Unlocking Hidden Value in Real Estate

Geoffrey F. Fay
Westfair Online

The value of commercially zoned real estate can often be increased by the use of creative development structures that facilitate the development of different, but compatible, adjoining uses, which may not be possible with a typical subdivision. While combined developments present unique challenges, the benefits clearly justify the efforts.

I have represented clients in three recent combined developments that provide good examples of this trend:

The AvalonBay — Norwalk Mall Shopping Center: A so-called “zero lot line subdivision,” waiving setback requirements permitted the mall owner to subdivide the mall property and sell the mall parking lot to AvalonBay for development of a large apartment complex physically connected to the retail mall.

The development and operation of interconnected projects created many interesting challenges. There were shared and borrowed structures from the subsurface to the roof tops, including subsurface building footings for one owner’s structure located on the other’s lot; common walls; and shared utilities, accessways, parking and drainage for one lot passing over the other lot.

In such instances, owners must work closely with their real estate attorneys to identify and craft all easements and covenants necessary to ensure harmonious co-development and future coexistence. In this case, the time and effort resulted in a co-development that increased the value of the real estate, provided new housing and retail and revitalized a downtown core.

The Future Avalon East Norwalk – Norden Park: The 80-acre Norden Park was assembled by United Technologies in the 1950s as the site for Norden Systems. A conventional two-lot subdivision in 2005 enabled the owner to sell the half of the park that contained the 650,000-square-foot office building, while retaining the undeveloped 40 acres which later were zoned for multifamily use.

AvalonBay purchased this property to develop an apartment complex, but this presented some challenges. One public road, Norden Place, provides the sole access to the park. To comply with subdivision requirements, Avalon’s lot was given a typical “flagpole” access to the public road. Since construction of separate, parallel access roads would have eliminated existing parking and other improvements, a set of easements was crafted providing for shared use of a single access way and numerous cross-easements for utilities, parking and the like. But progress did not stop there.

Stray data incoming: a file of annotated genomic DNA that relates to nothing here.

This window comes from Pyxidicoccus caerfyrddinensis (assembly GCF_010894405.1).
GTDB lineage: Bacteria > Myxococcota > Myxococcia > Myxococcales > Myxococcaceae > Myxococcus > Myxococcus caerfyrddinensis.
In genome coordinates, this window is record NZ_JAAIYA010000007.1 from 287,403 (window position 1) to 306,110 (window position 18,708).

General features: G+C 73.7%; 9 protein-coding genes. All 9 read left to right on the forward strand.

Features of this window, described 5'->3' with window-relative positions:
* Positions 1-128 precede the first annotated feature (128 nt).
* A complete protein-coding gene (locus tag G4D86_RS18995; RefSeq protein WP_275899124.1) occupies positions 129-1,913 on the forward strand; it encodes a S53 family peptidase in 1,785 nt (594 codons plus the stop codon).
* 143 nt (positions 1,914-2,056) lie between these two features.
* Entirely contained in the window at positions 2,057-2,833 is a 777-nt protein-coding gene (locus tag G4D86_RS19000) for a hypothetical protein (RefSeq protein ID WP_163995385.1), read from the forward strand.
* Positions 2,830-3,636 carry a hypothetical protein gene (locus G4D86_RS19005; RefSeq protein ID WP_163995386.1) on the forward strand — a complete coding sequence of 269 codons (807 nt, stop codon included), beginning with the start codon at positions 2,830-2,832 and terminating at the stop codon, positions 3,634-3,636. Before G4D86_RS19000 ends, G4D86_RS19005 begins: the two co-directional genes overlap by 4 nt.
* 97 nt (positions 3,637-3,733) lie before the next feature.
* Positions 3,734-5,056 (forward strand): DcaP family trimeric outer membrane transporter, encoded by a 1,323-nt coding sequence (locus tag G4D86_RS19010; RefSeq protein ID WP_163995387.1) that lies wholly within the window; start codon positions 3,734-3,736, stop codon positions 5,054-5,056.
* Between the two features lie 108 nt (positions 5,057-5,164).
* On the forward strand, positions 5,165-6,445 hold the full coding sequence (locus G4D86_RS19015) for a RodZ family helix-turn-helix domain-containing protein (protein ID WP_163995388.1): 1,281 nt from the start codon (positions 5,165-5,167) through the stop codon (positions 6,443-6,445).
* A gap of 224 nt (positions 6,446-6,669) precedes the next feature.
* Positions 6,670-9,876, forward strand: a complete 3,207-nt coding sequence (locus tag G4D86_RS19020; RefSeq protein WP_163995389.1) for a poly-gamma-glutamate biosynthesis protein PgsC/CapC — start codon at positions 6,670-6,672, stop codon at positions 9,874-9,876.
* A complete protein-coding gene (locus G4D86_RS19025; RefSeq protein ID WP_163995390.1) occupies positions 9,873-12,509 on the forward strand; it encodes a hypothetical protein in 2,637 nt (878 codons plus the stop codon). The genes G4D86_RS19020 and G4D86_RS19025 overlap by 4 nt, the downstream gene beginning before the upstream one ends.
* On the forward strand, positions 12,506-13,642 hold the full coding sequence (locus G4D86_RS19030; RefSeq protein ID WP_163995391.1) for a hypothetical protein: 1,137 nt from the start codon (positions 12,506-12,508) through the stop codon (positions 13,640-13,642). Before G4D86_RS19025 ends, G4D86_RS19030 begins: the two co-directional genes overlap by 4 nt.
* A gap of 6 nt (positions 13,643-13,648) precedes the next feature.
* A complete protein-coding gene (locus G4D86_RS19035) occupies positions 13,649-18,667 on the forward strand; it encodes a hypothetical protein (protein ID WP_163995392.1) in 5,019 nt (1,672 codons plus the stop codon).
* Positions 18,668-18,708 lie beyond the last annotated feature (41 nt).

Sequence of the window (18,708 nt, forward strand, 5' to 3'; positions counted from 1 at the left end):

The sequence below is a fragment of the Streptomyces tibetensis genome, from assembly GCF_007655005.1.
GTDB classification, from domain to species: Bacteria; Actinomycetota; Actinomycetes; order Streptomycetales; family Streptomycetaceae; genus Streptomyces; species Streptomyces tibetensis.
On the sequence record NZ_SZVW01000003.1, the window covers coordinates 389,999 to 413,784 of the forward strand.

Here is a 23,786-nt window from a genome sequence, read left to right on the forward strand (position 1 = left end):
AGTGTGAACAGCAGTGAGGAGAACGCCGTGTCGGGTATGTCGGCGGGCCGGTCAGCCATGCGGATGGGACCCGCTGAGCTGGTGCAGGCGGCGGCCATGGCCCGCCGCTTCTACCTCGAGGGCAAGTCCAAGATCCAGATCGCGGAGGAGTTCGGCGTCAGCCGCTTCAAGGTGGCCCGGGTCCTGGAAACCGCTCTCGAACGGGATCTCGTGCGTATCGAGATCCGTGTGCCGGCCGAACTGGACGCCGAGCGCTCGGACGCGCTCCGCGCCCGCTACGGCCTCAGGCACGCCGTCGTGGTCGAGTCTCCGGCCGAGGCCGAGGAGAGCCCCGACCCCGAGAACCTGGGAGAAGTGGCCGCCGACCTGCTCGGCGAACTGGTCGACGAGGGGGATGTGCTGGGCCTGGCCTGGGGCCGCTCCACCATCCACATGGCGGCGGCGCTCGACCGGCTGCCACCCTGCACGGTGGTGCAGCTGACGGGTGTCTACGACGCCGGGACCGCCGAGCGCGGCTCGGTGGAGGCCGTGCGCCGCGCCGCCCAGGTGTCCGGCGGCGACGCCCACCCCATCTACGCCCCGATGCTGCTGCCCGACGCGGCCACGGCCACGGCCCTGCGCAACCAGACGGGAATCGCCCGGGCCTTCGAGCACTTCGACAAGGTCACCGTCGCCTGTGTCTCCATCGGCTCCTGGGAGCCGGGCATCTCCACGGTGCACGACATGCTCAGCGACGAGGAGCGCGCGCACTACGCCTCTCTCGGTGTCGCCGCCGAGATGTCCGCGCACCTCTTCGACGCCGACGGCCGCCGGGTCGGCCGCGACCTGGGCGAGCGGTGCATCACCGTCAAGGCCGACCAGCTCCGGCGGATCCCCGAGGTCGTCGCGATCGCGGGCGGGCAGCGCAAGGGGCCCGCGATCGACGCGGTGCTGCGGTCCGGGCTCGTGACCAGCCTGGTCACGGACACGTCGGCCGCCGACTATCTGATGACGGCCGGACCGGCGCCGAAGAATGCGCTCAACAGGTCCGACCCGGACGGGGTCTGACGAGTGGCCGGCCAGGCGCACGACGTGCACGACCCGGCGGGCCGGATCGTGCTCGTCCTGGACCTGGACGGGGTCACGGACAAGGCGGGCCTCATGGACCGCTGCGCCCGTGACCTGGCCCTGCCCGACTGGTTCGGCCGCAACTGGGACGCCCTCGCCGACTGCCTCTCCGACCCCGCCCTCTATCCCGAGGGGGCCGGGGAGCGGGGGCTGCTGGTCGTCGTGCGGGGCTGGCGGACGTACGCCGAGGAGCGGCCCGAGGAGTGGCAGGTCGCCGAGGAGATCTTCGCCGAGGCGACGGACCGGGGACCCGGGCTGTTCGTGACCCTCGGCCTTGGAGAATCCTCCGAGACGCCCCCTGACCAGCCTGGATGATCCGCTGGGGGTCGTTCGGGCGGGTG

The office lot was approved for a second building — a 176,000-square-foot data backup and disaster recovery center. Since further subdivision was impossible, a two-unit commercial planned community, very similar to a two-unit condominium, was created. Each unit can be separately owned and financed as if they were subdivided lots.

Initially, the Norwalk zoning code did not specify the parking requirements for a disaster recovery center which, except in times of regional emergency, would have a small population. The solution: a zoning text amendment requiring less than one-third the office parking requirement supplemented by a stand-by valet parking plan to be implemented during an emergency. The result: After years of efforts by many parties, what was once a tired industrial property is now a modern mixed-use development, containing an additional high-tech office building and a multi-family housing complex.

Jackson Laboratory Facility: In a development that continues to make headlines in Connecticut, earlier this year, UConn Health Center and Jackson Laboratory entered into a joint venture to build and operate a 173,000-square-foot research laboratory on the Farmington campus of the UConn Health Center. The new facility is projected to create more than 300 permanent jobs in 10 years and more than 600 jobs over a 20 year period, while establishing a research hub that could generate thousands more.

The Jackson Laboratory facility will be constructed on a long-term ground lease on UConn’s 161-acre campus. Jackson Labs was granted an option to purchase the underlying fee in the 16-acre ground lease parcel if it achieves certain employment goals within a specified period of time. As with the Norden Park and Norwalk Mall developments, careful consideration was required in order to draft the easements, covenants, conditions and restrictions necessary for the compatible use of the UConn hospital and the Jackson Laboratory research facility.

In densely developed areas, such as Fairfield County, making room for new real estate developments can often be a challenge. However, through the use of creative development structures, developers and their attorneys can come up with solutions that unlock hidden value.


Geoffrey F. Fay is a commercial real estate attorney with Pullman & Comley LLC. Reprinted with permission from the December 13th issue of the Fairfield County Business Journal.

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